Reports are positive from advisors who do it.
As financial planning becomes more comprehensive and demands from
clients grow, more financial advisors are creating virtual office
practices by outsourcing tasks-such as back-office administration,
bookkeeping, portfolio management, reporting, technology, even
compliance-they used to do themselves. The virtual concept is that you
work with a network of other vendors who are independent business
owners and don't require ongoing training. Because of their wider
experience they often can provide a much better quality of input than a
In effect, through a support structure of firms who will work for you, not as employees but as outside service providers, you can create a substantial planning practice with few or no employees. The practice is catching on. To be sure, many advisors already are outsourcing, using outside attorneys and accountants, for example.
The ideas of extending the practice to other planning tasks is permeating all advisory levels today-from boutique shops up to larger organizations. "The smaller advisor will often use outsourcing as a way of avoiding the need of employees, while a larger organization will use it as a means to fill in positions where they may not want to hire a full-time person," says David J. Drucker, co-author with Joel P. Bruckenstein of Virtual Office Tools for a High Margin Practice: How Client-Centered Financial Advisors Can Cut Paperwork, Overhead, and Wasted Hours. Both authors are columnists for this magazine, and publish the monthly newsletter Virtual Office News (www.virtualofficenews.com).
Outsourcing has many advantages. It reduces human resource costs (salary, benefits). "You just pay for what you use," says Drucker. "You aren't making a full-time commitment."
It allows you more time for client service. You also tend to get better quality of input from an independent professional than from an employee with limited experience, says Malcolm Greenhill, an advisor who operates a virtual office practice in San Francisco and outsources extensively.
At the same time, working with third parties, often strangers, can present challenges, such as loss of control over a task. The ultimate risk with outsourcing, of course, is that at some point you may outsource the relationship with the client as well, or the vendor will go out of business.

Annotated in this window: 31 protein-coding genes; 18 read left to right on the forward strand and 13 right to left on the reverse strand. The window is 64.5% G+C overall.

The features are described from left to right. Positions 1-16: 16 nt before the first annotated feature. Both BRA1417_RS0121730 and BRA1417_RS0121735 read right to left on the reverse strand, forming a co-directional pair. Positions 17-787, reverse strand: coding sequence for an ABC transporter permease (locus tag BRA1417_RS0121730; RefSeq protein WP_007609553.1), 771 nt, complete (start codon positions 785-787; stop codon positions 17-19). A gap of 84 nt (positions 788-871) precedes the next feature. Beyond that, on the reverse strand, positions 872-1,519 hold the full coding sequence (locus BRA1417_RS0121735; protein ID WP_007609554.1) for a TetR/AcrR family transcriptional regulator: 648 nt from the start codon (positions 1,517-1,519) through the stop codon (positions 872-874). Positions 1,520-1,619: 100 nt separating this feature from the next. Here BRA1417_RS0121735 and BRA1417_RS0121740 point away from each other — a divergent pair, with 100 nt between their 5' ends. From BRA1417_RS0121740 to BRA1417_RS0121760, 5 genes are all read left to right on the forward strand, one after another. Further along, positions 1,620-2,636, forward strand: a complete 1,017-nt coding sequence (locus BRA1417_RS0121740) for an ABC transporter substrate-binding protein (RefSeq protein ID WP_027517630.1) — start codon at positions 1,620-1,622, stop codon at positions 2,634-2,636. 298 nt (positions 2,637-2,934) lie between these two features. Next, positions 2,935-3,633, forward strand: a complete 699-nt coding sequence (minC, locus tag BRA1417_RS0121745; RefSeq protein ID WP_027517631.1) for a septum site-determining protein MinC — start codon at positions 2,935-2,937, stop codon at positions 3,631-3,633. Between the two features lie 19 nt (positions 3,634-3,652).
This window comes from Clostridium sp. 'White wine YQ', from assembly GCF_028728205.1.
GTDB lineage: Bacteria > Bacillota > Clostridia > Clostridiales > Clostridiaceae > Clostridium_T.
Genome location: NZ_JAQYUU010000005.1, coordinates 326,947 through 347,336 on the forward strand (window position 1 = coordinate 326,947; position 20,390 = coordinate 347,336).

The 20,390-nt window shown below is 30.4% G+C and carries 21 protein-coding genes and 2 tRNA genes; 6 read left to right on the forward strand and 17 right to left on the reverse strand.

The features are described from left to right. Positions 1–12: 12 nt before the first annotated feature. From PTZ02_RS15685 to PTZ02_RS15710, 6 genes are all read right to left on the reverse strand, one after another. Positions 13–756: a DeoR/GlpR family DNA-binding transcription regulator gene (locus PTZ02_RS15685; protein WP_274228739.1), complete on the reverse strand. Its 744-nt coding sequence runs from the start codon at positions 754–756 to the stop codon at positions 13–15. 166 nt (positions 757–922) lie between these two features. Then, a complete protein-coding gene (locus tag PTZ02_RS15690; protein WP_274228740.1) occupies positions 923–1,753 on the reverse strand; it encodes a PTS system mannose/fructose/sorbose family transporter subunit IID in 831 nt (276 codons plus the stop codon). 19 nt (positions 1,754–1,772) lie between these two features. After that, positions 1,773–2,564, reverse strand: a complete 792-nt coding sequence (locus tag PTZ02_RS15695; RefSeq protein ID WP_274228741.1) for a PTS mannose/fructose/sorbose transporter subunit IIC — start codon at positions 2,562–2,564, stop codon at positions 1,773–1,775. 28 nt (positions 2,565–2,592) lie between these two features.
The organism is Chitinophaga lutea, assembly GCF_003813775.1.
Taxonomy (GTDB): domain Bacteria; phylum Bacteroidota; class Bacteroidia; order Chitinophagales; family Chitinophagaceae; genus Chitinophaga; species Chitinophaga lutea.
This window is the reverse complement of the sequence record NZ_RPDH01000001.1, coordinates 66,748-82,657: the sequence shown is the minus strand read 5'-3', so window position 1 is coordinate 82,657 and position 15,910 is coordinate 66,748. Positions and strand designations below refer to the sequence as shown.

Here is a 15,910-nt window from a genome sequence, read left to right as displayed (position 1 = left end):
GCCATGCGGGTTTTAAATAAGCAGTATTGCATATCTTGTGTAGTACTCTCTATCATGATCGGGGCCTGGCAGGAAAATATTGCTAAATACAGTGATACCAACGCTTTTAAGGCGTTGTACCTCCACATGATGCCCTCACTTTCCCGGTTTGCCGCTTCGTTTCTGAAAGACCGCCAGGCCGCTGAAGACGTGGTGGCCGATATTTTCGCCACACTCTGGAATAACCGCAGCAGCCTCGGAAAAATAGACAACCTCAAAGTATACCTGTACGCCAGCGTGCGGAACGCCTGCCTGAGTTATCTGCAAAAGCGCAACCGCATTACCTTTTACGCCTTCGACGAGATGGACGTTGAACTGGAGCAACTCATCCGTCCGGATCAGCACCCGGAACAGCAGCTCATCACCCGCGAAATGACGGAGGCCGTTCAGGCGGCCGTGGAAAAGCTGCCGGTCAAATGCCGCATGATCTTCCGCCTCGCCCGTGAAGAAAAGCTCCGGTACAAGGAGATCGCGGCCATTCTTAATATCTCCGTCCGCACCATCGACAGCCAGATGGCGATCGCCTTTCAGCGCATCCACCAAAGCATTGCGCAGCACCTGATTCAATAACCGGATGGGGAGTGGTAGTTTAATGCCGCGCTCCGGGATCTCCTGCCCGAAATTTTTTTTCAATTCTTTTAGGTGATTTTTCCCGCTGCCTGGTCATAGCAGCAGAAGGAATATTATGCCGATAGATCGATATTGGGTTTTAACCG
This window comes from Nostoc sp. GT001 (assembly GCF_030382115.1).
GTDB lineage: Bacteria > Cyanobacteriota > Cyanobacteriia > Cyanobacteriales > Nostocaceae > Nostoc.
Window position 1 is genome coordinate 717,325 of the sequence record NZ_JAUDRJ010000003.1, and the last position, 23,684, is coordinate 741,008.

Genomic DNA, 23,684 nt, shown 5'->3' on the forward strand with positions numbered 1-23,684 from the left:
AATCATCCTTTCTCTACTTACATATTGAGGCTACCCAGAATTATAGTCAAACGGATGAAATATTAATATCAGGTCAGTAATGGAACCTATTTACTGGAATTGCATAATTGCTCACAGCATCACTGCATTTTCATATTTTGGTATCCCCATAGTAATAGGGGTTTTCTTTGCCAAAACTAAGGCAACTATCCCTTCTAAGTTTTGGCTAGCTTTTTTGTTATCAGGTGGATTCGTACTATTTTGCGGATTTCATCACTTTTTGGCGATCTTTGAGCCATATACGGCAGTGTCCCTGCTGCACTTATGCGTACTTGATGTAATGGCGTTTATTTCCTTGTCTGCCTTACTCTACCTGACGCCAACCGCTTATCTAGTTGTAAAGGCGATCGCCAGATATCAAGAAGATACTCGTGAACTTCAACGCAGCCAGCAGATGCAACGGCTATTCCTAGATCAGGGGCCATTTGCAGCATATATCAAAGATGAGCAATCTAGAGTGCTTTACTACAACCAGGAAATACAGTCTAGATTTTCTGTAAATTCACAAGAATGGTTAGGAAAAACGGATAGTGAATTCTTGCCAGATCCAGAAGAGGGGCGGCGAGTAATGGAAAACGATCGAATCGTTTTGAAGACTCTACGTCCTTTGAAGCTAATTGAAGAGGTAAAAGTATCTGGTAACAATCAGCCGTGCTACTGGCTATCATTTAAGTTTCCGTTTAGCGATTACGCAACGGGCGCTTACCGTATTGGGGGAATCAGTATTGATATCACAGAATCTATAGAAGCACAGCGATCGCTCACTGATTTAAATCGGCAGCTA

Drucker and others scoff at this notion: "They can't take a relationship if they don't have client contact." Greenhill agrees, saying, "If you don't outsource the client contact you'll never lose the client."
Lisa A.K. Kirchenbauer, a CFP licensee and financial life planner in Arlington, Va., outsources financial planning data input and initial reports and functions dealing with bookkeeping, technology, compliance and performance reporting. Kirchenbauer explains that she is trying to outsource all the work she can at this point so she can focus on her relationship with clients. "It's about freeing up the time to focus on the client and my own personal goals," she says. "If I don have to have all these employees in-house, I can save money on taxes and benefits, and general overhead costs."
She has also begun to utilize the resources of money management firm SEI. "I've made the change because I realized that investment management is really more of a commodity and tangential to the overall financial planning work I do," she says.
Among the challenges she faces are setting clear expectations and deadlines, the time involved (which relates to cost), as well as staying on top of what has been outsourced. "Responsiveness can be an issue sometimes," Kirchenbauer says, "but more often it's about me not planning ahead properly. It's hard to make last minute requests when the person is not in-house."
She also worries about security issues-for example, information getting into the wrong hands-and uses an encrypted Web site to exchange information, in particular with her financial planning resource.